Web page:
You may bleed and bruise more easily while you are using heparin. Stay away from rough sports or other situations where you could be bruised, cut, or injured. Tell your doctor about any falls, blows to the body or head, or other injuries, since serious bleeding may occur inside the body with heparin. Be careful when using sharp objects, including razors and fingernail clippers. Avoid picking your nose. If you need to blow your nose, blow it gently. Check with your doctor right away if you notice any unusual bleeding or bruising; black, tarry stools; blood in the urine or stools; or pinpoint red spots on your skin.
Be careful when using a regular toothbrush, dental floss, or toothpick. Your medical doctor, dentist, or nurse may recommend other ways to clean your teeth and gums. Check with your medical doctor before having any dental work done.
Heparin may cause a serious type of allergic reaction called anaphylaxis. Anaphylaxis can be life-threatening and requires immediate medical attention. Tell your doctor right away if you have a rash; itching; swelling of the face, tongue, and throat; trouble breathing; or chest pain after you receive heparin.
Heparin may cause new blood clots to form in some people while they are receiving the medicine or after it is stopped. Stop using heparin and check with your doctor right away if you have pain in the chest, groin, or legs, especially the calves; difficulty with breathing; a sudden, severe headache; slurred speech; a sudden, unexplained shortness of breath; a sudden loss of coordination; or vision changes while using heparin.
Make sure any doctor or dentist who treats you knows that you are using heparin. You may need to stop using heparin several days before having surgery or medical tests.
Heparin side effects
Along with its needed effects, a medicine may cause some unwanted effects. Although not all of these side effects may occur, if they do occur they may need medical attention.
Check with your doctor or nurse immediately if any of the following side effects occur:
- Abdominal or stomach pain or swelling
- back pain or backaches
- bleeding from the gums when brushing teeth
- blood in the urine
- coughing up blood
- headaches, severe or continuing
- heavy bleeding or oozing from cuts or wounds
- joint pain, stiffness, or swelling
- menstrual bleeding, unexpected or unusually heavy
- unexplained bruising or purplish areas on the skin
- unexplained nosebleeds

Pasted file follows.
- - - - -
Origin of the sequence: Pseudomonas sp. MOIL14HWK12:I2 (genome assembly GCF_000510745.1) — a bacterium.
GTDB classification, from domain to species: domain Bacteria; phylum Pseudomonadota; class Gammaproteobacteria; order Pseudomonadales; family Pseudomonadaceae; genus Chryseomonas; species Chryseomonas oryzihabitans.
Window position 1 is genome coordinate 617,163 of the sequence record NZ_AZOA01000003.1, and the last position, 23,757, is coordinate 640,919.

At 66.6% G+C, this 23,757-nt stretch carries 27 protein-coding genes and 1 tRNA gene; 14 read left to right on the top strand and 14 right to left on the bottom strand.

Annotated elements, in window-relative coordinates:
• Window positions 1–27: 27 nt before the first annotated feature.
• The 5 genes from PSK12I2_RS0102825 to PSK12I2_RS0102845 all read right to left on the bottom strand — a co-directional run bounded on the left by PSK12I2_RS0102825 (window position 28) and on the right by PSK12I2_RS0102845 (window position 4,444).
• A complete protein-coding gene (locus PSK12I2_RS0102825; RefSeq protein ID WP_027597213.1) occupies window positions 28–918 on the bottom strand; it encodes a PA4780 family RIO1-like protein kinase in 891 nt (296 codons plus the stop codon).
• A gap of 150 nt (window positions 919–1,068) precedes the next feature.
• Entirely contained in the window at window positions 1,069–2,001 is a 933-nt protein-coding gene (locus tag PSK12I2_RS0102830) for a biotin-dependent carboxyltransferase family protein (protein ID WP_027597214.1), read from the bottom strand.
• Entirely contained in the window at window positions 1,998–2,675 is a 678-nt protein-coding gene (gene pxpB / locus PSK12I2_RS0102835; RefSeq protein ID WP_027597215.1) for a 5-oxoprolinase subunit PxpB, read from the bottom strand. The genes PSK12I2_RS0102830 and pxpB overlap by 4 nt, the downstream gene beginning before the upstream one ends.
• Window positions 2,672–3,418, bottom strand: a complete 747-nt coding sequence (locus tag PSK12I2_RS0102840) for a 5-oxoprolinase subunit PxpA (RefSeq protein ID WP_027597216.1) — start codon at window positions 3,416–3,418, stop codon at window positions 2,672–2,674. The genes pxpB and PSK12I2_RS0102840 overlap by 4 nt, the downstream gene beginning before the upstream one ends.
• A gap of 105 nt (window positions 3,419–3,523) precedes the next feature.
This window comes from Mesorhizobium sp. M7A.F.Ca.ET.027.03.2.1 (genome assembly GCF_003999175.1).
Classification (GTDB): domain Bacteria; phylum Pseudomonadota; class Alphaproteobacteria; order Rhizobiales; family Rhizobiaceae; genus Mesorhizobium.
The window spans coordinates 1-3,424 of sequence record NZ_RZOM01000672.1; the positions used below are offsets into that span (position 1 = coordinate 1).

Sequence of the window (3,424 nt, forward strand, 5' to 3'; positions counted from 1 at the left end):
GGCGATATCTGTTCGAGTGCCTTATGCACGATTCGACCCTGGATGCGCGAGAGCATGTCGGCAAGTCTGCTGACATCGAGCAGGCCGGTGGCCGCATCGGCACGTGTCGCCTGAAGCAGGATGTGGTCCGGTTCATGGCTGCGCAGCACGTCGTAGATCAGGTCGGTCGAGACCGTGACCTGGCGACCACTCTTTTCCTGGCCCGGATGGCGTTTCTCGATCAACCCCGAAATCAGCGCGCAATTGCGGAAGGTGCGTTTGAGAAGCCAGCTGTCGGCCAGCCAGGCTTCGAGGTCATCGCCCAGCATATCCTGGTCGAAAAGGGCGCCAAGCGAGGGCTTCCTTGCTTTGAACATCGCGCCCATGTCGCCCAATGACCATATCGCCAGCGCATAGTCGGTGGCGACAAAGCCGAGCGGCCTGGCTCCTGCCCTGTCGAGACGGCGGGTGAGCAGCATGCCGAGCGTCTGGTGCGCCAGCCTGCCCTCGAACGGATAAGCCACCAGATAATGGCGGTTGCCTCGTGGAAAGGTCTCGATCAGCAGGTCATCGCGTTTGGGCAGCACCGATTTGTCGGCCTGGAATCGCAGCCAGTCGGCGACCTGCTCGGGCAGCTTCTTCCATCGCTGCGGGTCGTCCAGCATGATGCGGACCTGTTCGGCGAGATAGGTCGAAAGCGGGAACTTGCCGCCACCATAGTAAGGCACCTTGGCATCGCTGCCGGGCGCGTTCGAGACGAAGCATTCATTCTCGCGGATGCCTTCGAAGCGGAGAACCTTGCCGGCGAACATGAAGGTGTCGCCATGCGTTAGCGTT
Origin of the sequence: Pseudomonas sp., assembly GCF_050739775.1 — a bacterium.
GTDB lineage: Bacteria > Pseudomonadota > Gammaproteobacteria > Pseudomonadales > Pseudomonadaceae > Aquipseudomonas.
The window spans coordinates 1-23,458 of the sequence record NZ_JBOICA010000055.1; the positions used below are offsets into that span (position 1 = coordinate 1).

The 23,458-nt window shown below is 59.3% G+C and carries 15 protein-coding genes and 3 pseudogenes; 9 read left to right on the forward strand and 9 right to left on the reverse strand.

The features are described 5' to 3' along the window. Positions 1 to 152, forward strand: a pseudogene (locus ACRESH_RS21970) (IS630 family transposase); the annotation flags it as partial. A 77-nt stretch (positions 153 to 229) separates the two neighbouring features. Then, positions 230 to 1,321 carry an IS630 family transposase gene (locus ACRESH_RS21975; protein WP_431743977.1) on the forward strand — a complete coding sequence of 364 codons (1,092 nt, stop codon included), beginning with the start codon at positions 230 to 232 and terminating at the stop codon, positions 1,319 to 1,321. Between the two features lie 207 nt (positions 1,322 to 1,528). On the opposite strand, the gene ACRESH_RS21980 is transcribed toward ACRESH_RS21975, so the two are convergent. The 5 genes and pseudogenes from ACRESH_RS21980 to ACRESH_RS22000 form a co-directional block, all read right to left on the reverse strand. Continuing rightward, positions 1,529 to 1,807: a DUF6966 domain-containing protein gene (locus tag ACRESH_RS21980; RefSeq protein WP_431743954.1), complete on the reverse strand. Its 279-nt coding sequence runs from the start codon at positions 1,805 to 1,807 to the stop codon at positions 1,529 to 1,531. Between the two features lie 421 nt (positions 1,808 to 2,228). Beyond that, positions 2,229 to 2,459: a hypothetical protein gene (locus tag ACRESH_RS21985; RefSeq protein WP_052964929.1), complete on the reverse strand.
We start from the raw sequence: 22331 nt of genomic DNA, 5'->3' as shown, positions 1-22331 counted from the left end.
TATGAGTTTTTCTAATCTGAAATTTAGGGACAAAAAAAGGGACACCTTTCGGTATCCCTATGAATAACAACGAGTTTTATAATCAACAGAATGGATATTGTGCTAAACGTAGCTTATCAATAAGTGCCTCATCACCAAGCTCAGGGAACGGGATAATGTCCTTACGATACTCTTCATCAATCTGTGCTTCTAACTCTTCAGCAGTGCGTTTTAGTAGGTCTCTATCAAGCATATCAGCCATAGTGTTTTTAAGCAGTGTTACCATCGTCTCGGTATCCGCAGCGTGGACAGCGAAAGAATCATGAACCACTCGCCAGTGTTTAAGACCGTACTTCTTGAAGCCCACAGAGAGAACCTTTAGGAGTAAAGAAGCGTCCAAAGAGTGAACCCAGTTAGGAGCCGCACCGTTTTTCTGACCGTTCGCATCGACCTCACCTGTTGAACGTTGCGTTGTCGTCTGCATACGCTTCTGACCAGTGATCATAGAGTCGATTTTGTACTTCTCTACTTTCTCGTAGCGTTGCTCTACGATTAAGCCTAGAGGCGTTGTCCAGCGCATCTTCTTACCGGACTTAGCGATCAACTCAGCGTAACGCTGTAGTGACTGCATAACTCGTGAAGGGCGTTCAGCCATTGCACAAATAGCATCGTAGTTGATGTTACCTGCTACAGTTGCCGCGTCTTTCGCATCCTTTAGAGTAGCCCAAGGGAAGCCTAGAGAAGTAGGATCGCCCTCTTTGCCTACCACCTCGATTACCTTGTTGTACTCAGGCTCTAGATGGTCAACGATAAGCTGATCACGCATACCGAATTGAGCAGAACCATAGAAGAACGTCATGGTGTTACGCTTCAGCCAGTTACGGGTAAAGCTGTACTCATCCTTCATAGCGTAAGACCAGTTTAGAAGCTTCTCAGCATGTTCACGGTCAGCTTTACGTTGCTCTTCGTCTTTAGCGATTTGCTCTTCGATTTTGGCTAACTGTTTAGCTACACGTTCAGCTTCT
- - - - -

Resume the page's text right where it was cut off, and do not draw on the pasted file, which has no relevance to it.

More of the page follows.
- vomiting of blood or material that looks like coffee grounds
- Blood under the skin (blood blister) at the place of injection
- chest pain
- chills or fever
- fast or irregular breathing
- irritation, pain, redness, or ulcers at the place of injection
- itching and burning feeling, especially on the bottom of the feet
- nausea or vomiting
- numbness or tingling in the hands or feet
- pain, coldness, or blue color of the skin on the arms or legs
- peeling of the skin
- puffiness or swelling of the eyelids or around the eyes
- shortness of breath
- skin color change, especially near the place of injection or in the fingers, toes, arms, or legs
- skin rash, hives, or itching
- tearing of the eyes
- tightness in the chest
- trouble with breathing
After you stop using heparin, it may still produce some side effects that need attention. During this period of time, check with your doctor immediately if you notice the following side effects:
- Black, tarry stools
- bleeding gums
- blood in the urine or stools
- pain in the chest, groin, or legs, especially calves of legs
- pinpoint red spots on the skin
- severe headaches of sudden onset
- sudden loss of coordination
- sudden shortness of breath for no apparent reason
- sudden slurred speech
- sudden vision changes
- unusual bleeding or bruising
Other side effects not listed may also occur in some patients. If you notice any other effects, check with your healthcare professional.
Call your doctor for medical advice about side effects. You may report side effects to the FDA at 1-800-FDA-1088.
Always consult your healthcare provider to ensure the information displayed on this page applies to your personal circumstances.